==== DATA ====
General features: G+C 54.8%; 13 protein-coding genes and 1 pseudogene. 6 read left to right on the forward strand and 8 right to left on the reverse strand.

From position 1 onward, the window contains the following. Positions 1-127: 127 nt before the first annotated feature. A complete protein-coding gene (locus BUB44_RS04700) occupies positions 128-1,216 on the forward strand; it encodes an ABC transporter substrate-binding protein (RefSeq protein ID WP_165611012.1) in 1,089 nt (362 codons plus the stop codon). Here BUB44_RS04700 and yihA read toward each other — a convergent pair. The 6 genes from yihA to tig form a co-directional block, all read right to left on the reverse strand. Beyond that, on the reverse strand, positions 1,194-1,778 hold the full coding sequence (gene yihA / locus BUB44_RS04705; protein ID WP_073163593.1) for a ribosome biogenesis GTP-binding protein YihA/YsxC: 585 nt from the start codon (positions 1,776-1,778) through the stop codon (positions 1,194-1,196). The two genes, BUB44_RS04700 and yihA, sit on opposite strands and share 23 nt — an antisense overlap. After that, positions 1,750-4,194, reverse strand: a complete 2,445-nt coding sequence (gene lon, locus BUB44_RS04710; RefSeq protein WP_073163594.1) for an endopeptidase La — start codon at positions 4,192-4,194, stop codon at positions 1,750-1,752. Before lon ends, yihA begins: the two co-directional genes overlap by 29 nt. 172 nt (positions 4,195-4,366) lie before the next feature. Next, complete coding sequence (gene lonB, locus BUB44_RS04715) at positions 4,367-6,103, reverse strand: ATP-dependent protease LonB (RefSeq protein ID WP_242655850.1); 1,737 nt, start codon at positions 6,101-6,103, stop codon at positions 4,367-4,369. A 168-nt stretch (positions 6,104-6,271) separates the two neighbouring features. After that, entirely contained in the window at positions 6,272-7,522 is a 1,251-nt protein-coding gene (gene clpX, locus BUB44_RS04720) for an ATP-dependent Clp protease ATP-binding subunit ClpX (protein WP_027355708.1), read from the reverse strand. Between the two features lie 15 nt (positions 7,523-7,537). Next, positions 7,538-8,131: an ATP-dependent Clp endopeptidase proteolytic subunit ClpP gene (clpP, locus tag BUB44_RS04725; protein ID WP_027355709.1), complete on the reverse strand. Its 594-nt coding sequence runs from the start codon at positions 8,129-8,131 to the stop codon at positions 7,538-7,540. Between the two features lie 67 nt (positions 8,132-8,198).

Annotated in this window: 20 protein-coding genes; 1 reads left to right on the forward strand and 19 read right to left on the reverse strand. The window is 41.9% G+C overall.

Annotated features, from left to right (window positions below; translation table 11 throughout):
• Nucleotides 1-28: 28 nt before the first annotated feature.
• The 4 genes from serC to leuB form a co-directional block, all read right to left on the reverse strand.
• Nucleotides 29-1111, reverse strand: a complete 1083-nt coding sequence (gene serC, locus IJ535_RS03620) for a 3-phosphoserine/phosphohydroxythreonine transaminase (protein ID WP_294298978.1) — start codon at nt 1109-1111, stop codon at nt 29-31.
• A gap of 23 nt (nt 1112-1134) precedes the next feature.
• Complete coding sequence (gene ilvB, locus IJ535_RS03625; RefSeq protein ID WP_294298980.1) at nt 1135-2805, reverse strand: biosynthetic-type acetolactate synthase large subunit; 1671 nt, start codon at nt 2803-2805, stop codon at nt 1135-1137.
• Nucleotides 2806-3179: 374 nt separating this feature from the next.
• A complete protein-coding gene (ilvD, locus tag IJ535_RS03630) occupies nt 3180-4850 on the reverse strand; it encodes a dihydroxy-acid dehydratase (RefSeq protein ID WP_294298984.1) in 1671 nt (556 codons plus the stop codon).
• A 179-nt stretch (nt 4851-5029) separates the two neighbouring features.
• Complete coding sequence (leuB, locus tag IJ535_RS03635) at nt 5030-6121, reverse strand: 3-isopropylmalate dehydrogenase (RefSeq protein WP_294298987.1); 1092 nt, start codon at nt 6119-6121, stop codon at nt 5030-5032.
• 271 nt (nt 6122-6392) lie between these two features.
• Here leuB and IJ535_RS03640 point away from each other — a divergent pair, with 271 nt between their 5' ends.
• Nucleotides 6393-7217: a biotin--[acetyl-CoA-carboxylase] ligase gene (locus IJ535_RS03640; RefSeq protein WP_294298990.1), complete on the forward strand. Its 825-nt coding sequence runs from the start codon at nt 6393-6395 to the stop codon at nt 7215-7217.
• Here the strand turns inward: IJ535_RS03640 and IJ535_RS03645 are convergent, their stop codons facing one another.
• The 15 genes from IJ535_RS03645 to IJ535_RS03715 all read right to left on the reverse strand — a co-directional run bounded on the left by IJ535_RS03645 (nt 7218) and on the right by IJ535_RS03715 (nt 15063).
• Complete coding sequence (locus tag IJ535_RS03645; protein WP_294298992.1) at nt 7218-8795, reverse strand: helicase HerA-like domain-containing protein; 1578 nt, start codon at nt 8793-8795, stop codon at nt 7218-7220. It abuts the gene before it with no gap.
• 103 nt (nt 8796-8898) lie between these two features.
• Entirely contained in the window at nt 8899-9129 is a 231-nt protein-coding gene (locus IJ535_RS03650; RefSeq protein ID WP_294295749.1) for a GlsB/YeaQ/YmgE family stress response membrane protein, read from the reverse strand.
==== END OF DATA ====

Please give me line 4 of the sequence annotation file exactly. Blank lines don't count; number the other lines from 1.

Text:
Annotated features, from left to right (window positions below; translation table 11 throughout):